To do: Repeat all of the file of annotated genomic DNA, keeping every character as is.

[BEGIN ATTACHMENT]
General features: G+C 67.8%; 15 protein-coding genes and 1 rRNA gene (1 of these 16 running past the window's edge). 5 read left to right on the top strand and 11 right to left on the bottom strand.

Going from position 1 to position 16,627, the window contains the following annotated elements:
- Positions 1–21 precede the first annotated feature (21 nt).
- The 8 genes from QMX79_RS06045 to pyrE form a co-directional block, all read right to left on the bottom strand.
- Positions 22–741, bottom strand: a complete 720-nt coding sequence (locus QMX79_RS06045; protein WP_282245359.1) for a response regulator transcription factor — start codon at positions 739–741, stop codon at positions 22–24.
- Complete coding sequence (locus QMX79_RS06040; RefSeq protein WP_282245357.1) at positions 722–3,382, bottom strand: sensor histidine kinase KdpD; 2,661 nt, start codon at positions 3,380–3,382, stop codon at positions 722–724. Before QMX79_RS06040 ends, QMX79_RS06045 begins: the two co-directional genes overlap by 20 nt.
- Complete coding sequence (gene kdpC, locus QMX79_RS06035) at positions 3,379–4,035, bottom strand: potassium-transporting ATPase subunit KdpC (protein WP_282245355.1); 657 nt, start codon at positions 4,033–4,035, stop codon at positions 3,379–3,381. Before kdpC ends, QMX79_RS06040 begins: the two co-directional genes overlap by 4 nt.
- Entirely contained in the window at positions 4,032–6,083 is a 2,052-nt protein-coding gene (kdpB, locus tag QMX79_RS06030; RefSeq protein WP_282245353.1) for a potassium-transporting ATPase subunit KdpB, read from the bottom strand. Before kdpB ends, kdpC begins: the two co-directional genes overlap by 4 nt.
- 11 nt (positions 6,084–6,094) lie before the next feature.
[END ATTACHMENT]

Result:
General features: G+C 67.8%; 15 protein-coding genes and 1 rRNA gene (1 of these 16 running past the window's edge). 5 read left to right on the top strand and 11 right to left on the bottom strand.

Going from position 1 to position 16,627, the window contains the following annotated elements:
- Positions 1–21 precede the first annotated feature (21 nt).
- The 8 genes from QMX79_RS06045 to pyrE form a co-directional block, all read right to left on the bottom strand.
- Positions 22–741, bottom strand: a complete 720-nt coding sequence (locus QMX79_RS06045; protein WP_282245359.1) for a response regulator transcription factor — start codon at positions 739–741, stop codon at positions 22–24.
- Complete coding sequence (locus QMX79_RS06040; RefSeq protein WP_282245357.1) at positions 722–3,382, bottom strand: sensor histidine kinase KdpD; 2,661 nt, start codon at positions 3,380–3,382, stop codon at positions 722–724. Before QMX79_RS06040 ends, QMX79_RS06045 begins: the two co-directional genes overlap by 20 nt.
- Complete coding sequence (gene kdpC, locus QMX79_RS06035) at positions 3,379–4,035, bottom strand: potassium-transporting ATPase subunit KdpC (protein WP_282245355.1); 657 nt, start codon at positions 4,033–4,035, stop codon at positions 3,379–3,381. Before kdpC ends, QMX79_RS06040 begins: the two co-directional genes overlap by 4 nt.
- Entirely contained in the window at positions 4,032–6,083 is a 2,052-nt protein-coding gene (kdpB, locus tag QMX79_RS06030; RefSeq protein WP_282245353.1) for a potassium-transporting ATPase subunit KdpB, read from the bottom strand. Before kdpB ends, kdpC begins: the two co-directional genes overlap by 4 nt.
- 11 nt (positions 6,084–6,094) lie before the next feature.